Is grey hair more difficult to dye?
When it comes to dyeing grey hair, there are a few things you need to consider.
Firstly, grey hair does differ in texture compared to younger hair – it tends to be wirier and more prone to damage which means that colouring it can be trickier as the dye may not permeate your hair follicle as easily. That’s not even mentioning all of the negative impacts of hair dye could potentially be exacerbated so, before I go into any real details about the best ways to preserve your coloured hair, it might be best if we first take a look at the dye you are using.
In her blog ‘Is dyeing your hair bad for your hair?’ my colleague Gill elaborates a little bit about some of the harmful effects that dye can have on your hair, largely due to harsh ingredients such as ammonia, SLS and parabens. Grey hair, as I’ve mentioned, could be even more susceptible to these chemicals as, with age, your hair can become finer plus your sebaceous glands can start to produce less oil, leading to drier, rougher locks.
That’s why I think it’s really important to look into more natural options when it comes to hair dye and a standout brand we’re always shouting about here at Jan de Vries is Naturtint. Naturtint are natural brand that are 100% vegan-friendly and completely ammonia free. They instead prefer to utilise more plant-based ingredients in their dyes such as organic rosemary oil, linseed extract and wheat proteins to help nourish and strengthen your hair.
My top tip #1 – Get your shampoo sorted
I’ve just spoken a little bit about the vulnerability of grey hair so, if you’re selecting a shampoo and conditioner for colour treated grey hair, it will need to meet a range of needs. This can be tricky to get right as you’ll need a shampoo that’s gentle, can provide enough moisture and volume for your hair and is suitable for hair that’s been dyed. Fortunately, there’s one shampoo that may just be able to fulfil this criteria – John Masters’ Organic Lavender Shampoo.
This formula is enriched with a range of botanical ingredients, from cleansing aloe vera to calming chamomile. Not only does this mean it’s incredibly gentle, unlike conventional shampoos which can be quite harsh, it also contains soy proteins and amino acids to help strengthen your hair, making it more resistant to pollutants and irritants.
My top tip #2 – Think about how often you’re washing your hair
It’s no secret that washing your hair can gradually cause the dye to fade, which is the last thing you want, especially if you’re cautious about dyeing your hair in too short a space of time. Now, I’m not about to say you should avoid the shower for days at a time, however, you may wish to consider limiting the number of times you shampoo your hair each week.
This is because shampoo, above all other things, is designed to strip oils and dirt away from your scalp, which could weaken grey hair. When you do rinse your hair, it could also help to use lukewarm water rather than steaming hot as warmer water can open your hair follicle, causing colour to bleed out. Cooler water works better, especially after you’ve used the conditioner, as using colder water beforehand can cause your hair follicle to close prematurely, meaning you miss out on much of the benefits your conditioner has to offer.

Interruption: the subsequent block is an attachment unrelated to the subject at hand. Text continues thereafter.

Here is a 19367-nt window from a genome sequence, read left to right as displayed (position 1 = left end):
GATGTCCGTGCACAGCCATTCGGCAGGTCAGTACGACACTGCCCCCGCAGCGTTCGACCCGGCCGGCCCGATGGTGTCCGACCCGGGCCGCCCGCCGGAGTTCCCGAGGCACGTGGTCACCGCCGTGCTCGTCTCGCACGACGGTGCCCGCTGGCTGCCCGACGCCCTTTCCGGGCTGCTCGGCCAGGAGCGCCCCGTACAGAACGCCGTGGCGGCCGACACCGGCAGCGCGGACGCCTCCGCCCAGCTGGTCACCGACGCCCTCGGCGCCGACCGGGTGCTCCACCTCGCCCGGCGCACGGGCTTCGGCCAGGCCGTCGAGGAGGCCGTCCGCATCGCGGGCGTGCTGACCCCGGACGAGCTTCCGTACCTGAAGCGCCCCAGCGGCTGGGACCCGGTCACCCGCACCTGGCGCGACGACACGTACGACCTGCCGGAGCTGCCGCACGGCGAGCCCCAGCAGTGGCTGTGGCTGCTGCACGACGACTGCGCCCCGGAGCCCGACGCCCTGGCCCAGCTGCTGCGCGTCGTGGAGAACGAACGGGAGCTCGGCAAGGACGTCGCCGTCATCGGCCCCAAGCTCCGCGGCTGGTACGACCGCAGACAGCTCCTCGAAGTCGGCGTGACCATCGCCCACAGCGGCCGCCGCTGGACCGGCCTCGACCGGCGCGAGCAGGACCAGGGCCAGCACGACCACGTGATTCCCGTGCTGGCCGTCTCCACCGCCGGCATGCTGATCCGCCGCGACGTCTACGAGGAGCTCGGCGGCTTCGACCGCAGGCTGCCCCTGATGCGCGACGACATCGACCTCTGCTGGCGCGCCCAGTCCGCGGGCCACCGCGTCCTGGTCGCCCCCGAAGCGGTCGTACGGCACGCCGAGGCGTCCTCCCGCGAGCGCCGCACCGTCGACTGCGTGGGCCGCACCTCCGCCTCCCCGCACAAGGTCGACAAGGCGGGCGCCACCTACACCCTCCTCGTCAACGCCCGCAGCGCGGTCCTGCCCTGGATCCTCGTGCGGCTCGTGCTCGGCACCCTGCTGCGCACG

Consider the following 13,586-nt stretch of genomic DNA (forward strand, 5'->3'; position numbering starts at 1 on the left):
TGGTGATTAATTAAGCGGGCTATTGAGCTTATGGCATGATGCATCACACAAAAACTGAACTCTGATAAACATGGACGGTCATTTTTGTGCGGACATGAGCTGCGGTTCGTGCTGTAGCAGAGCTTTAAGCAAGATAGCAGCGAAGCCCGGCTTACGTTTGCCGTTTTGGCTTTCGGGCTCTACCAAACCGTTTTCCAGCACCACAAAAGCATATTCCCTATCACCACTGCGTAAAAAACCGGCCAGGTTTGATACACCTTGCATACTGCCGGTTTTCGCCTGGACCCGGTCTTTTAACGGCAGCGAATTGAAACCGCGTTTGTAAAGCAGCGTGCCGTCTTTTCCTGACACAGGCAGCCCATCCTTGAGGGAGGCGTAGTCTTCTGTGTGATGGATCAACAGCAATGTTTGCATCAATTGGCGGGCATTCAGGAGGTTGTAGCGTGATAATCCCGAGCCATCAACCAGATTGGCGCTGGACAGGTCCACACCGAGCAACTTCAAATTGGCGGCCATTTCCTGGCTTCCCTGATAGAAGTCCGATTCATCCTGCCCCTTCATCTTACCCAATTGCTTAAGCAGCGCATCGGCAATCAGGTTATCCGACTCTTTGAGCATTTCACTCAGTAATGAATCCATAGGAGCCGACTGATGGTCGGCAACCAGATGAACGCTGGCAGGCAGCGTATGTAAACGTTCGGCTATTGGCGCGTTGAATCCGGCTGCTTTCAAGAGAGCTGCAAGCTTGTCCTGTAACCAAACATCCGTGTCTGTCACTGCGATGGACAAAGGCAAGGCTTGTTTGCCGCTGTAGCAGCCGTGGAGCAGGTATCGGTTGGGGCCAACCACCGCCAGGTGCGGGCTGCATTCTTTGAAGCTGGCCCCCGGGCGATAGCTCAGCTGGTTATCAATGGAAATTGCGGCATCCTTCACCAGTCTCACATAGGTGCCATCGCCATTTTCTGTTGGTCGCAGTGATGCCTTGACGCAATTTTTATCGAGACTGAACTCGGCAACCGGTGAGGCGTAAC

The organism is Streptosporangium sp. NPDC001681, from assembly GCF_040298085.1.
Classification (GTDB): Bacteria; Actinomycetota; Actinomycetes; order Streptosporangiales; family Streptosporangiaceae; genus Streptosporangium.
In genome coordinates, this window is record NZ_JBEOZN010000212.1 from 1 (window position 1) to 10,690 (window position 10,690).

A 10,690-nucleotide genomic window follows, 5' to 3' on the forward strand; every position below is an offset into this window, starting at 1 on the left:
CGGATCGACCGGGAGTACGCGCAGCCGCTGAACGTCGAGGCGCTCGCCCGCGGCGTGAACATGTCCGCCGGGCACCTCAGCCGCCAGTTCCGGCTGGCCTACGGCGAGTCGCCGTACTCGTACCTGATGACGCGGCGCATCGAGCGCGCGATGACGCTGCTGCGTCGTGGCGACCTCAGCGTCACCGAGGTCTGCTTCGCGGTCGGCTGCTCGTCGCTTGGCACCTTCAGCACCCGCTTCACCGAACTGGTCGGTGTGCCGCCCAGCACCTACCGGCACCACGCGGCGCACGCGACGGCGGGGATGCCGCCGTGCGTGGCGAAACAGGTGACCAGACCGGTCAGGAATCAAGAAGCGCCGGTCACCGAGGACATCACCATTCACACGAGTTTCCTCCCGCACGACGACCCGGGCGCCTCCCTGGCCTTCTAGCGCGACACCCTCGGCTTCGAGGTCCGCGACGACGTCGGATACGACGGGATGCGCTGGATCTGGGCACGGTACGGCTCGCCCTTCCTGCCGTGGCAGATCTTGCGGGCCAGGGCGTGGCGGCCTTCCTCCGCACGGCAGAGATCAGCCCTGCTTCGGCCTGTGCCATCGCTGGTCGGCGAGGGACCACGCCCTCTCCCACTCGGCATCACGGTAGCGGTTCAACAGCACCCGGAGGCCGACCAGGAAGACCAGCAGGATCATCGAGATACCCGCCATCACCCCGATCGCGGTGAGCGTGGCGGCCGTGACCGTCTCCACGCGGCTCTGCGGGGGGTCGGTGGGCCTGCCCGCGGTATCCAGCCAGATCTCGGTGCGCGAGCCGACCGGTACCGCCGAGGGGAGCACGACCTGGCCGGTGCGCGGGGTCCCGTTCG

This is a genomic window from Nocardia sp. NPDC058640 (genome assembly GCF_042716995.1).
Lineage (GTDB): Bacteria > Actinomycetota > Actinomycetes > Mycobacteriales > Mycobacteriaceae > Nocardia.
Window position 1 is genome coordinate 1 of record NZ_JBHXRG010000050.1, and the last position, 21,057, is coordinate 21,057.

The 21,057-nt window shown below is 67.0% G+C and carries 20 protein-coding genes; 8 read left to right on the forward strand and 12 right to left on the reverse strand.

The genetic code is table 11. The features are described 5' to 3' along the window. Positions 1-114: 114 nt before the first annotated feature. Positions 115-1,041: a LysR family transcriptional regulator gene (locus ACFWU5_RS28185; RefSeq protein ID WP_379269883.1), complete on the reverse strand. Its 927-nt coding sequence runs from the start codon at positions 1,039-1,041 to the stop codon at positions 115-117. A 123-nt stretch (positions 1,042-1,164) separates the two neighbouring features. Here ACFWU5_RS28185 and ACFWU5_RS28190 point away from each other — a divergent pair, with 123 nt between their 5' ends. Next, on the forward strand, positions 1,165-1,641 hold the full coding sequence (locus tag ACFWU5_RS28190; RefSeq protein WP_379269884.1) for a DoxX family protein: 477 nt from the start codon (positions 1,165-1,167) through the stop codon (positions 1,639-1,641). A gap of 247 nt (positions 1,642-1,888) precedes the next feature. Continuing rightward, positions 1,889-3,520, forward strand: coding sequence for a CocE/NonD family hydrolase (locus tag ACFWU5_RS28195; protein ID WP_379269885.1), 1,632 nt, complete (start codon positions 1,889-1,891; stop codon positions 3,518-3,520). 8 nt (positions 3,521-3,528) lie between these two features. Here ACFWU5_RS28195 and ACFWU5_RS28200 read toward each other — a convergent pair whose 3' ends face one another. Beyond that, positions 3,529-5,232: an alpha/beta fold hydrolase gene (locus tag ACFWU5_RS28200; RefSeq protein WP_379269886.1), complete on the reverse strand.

My top tip #3 – Style with care
Curlers, hair dryers and straighteners are the go-to options when it comes to styling your hair but these can severely weaken your hair, impacting its appearance and natural vitality. That’s why it might be worth moderating your use of these appliances or find alternate means to achieve the look you’re after.
Fortunately, my colleagues have already came up with a quite a few ways you can do this – if you’re after straight hair, Liz from our Prestwick store has devised several ways to do this without using thermal heat in her blog ‘The best ways to straighten hair without heat.’ However, if you really have to use thermal heat, it’s important you take protective measures both before and after you’ve applied styling irons to your hair.
Here is perhaps where argan oil can take centre stage. Rich in omega-6 fatty acids and antioxidants, argan oil can help to keep your hair hydrated and protects it from free-radical damage which, as I’m about to discuss in a minute, is a huge cause of premature ageing. Once again, here at Jan de Vries we turn to John Masters and they don’t disappoint with their 100% pure and organic Argan Oil.
My top tip #4 – Consider sun protection
Did you know that sunlight, or UV radiation, is one of the biggest causes of premature ageing? Not only can it cause fine lines and wrinkles to appear on your skin, your hair can suffer too as sunlight can potentially cause irritation with your scalp, weaken your hair and damage your hair cuticle (the protective outer layer of your hair). If your hair has been colour treated it also has the additional bonus of causing that colour to fade.
Now you might be wondering what you can do to protect your hair from the sun – with your skin, the answer is obvious but nowhere offers sunscreen for your hair, do they? Well, there are some natural ways to defend your hair from UV regulation – you could use oils such as coconut oil or avocado oil which have natural protective qualities.
Simply rub a small pea-sized amount on to your fingertips and then apply to your hair, using a wide-toothed comb to make sure the oil is distributed evenly.
My top tip #5 – Learn more about natural cover-ups!
Okay, so I’ve mentioned a few simple ways to preserve your colour and keep grey hair looking healthy but are there any ways to cover up grey hair without using more hair dye? Well, I’m glad you asked as last week I wrote a blog on the subject entitled ‘How do you cover grey hair naturally?’ There I go into plenty of detail about the natural ways you can cover up grey hairs, from lemon juice to brewing some tea!